What harm could he do?

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“Chaz Stevens? The acerbic South Florida activist who draws juvenile cartoons of his targets and laces his public records requests with profanity.  What harm could he do?”

I’m guessing that thought ironically crossed former Broward Democratic Committeeman Nick Steffens mind as he sat in Broward County jail last night, arrested for four counts of grand theft, after complaints filed by Stevens.

Internationally known for forcing Florida to allow him to place a Festivus pole in the Florida Capitol rotunda, Stevens’ tactics are abrasive, juvenile, rude, and effective.  He’s brash, boastful, and self promoting, like a political Mohammad Ali, and he openly telegraphs his every move on his blog: myactsofsedition.com

One of Chaz Stevens Trademark Juvenile Cartoons
One of Chaz Stevens trademarks: juvenile cartoons of his targets

But he doesn’t sting like a bee, he stings like a hornet: Again and again and again and again. 

We reported two weeks ago about the position he put some panhandle politicians into.  Since then he’s gained national attention.  This week he’s sent a fresh batch of letters to counties around Florida asking to perform a Satanic invocation prior to their meetings: Sarasota, Okaloosa School Board, Bay, Duval/Jacksonville, and Lake.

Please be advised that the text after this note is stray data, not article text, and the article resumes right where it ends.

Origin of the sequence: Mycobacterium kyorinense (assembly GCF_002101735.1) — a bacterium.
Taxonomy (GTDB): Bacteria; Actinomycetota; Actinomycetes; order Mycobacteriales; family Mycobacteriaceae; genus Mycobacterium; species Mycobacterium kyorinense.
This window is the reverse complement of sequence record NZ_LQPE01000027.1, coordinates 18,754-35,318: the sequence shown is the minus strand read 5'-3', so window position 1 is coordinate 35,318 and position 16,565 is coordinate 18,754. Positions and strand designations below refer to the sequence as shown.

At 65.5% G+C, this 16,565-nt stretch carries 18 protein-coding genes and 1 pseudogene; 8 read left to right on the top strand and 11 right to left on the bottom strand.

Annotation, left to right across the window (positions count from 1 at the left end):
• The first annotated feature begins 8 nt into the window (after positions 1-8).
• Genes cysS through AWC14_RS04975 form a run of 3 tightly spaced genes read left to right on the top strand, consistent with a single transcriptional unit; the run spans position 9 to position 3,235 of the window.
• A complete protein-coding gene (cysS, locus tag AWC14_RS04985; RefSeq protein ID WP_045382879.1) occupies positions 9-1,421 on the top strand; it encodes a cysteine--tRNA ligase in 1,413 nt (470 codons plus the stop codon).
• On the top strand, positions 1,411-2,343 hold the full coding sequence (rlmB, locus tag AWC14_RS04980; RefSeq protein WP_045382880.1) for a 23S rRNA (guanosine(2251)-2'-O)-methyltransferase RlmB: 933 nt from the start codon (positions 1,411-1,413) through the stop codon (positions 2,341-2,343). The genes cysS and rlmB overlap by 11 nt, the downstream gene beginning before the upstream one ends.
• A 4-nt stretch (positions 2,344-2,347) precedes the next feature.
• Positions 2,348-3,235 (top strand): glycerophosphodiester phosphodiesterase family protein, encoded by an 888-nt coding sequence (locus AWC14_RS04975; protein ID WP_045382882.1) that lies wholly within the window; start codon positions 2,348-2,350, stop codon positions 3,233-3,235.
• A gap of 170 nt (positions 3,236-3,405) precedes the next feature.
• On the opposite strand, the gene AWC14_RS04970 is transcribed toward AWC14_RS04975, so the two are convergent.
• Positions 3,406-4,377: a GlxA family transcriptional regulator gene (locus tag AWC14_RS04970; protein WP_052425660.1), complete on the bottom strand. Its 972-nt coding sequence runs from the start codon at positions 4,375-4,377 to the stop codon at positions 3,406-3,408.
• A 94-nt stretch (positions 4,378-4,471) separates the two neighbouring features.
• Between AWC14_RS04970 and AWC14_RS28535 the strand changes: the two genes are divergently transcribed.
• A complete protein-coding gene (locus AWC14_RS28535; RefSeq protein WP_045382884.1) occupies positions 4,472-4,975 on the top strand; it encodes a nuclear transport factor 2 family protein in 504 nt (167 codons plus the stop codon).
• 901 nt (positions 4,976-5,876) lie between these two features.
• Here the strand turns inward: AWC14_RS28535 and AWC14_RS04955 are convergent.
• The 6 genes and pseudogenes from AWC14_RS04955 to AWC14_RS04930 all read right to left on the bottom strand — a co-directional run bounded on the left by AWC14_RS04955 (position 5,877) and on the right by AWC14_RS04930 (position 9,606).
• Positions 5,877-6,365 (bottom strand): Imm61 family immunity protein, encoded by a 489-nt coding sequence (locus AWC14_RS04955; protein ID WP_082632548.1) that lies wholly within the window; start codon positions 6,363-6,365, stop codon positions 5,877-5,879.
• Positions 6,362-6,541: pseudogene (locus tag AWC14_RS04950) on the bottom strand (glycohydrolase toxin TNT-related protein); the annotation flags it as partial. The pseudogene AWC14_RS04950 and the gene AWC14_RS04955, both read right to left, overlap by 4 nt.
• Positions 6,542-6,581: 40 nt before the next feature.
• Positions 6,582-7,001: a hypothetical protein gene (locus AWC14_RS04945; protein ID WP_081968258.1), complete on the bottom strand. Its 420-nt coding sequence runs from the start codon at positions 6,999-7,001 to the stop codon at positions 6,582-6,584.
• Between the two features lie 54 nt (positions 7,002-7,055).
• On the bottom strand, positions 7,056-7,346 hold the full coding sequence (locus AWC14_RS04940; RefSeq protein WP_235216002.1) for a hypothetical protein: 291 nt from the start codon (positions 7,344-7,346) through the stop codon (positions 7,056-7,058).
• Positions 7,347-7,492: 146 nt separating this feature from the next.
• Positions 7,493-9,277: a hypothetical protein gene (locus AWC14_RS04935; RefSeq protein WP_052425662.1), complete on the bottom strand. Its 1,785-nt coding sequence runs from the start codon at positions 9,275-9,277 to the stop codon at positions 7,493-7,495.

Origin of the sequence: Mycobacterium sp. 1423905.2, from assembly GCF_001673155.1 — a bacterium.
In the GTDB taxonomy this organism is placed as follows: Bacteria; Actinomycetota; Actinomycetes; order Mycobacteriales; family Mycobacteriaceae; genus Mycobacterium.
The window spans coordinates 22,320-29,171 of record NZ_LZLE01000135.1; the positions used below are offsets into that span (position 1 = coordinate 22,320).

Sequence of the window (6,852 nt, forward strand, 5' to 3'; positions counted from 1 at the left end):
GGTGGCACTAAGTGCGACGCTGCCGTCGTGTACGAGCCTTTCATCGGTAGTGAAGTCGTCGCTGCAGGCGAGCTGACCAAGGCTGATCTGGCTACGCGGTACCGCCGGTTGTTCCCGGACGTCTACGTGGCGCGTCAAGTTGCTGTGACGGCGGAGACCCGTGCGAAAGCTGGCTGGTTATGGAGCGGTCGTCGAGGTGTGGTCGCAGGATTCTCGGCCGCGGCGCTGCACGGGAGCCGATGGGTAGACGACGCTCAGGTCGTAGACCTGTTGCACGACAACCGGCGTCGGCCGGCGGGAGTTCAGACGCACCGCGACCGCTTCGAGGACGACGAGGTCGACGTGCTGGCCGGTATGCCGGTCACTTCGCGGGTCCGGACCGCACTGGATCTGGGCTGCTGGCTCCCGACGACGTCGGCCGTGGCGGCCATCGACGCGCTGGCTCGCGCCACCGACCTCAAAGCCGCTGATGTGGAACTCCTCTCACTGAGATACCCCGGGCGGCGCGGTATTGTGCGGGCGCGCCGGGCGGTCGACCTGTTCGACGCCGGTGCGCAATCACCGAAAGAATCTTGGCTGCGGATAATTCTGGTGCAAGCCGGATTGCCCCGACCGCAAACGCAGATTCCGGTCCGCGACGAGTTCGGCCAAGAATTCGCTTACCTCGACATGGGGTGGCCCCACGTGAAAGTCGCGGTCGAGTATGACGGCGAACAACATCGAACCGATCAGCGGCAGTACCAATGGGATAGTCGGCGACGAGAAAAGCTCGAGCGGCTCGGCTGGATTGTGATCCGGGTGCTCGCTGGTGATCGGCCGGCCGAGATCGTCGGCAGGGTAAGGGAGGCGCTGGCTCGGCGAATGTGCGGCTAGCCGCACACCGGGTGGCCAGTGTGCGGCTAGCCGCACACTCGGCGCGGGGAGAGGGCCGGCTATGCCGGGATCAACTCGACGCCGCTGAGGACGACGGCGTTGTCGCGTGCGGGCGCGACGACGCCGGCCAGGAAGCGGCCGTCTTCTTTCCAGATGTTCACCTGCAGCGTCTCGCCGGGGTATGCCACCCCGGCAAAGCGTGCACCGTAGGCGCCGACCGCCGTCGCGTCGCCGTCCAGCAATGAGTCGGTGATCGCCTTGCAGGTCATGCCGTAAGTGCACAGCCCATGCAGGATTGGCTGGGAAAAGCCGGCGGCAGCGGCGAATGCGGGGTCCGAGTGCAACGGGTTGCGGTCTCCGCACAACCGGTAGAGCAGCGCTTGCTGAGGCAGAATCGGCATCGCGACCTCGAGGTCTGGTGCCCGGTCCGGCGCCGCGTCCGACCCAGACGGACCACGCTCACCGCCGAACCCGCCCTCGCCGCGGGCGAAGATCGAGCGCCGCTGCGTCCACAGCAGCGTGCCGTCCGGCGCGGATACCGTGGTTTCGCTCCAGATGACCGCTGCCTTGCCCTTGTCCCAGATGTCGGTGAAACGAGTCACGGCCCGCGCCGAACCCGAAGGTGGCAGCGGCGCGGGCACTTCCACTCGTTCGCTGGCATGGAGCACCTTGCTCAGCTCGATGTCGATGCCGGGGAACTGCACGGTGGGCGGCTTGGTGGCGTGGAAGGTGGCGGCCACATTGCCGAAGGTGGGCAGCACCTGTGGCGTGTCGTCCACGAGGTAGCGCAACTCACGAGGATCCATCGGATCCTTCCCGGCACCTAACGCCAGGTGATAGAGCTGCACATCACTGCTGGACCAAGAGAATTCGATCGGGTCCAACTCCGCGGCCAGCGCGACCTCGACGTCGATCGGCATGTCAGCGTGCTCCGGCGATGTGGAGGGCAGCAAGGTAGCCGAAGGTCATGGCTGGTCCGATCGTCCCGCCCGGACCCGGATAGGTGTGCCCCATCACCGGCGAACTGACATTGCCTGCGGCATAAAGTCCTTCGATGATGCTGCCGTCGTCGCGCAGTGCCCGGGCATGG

“It’s Satan or Silence Statewide!”  said Stevens via email. “I will sue anybody who tries to deny my civil rights.”

Stevens pointed me to Florida’s Religious Freedom Restoration Act of 1998, which is similar to the “conscience” legislation being pushed by conservatives nationwide.

“The prevailing plaintiff in any action or proceeding to enforce a provision of this act is entitled to reasonable attorney’s fees and costs to be paid by the government,” reads section 761.04, Florida Statute, giving the activist an almost unlimited legal budget to pursue his activism across the State.

It’s classic Chaz, a left wing liberal that relishes in turning the tables on conservatives.  But his biggest pet peeve is hypocrisy and corruption.

“Corruption and oppression knows no party, and I will be there to fight it,” confidently wrote Stevens in his trademark self-promotional style.  “Lookout, Florida!”

Campaign consultants and political committees across Florida have previously showcased his work on mailers and in TV ads.  With campaign season rapidly approaching, Stevens cornered a whole slew of ambitious politicians in a no-win situation:

  1. Let Chaz and his “Church of Satan” give his invocation to the devil.
  2. End the invocation for good. That means forever
  3. Frivolously spend taxpayer dollars fighting a sure-to-be-lost battle in court.

The choice is yours. Consultants across the state are watching…waiting for their next mailer.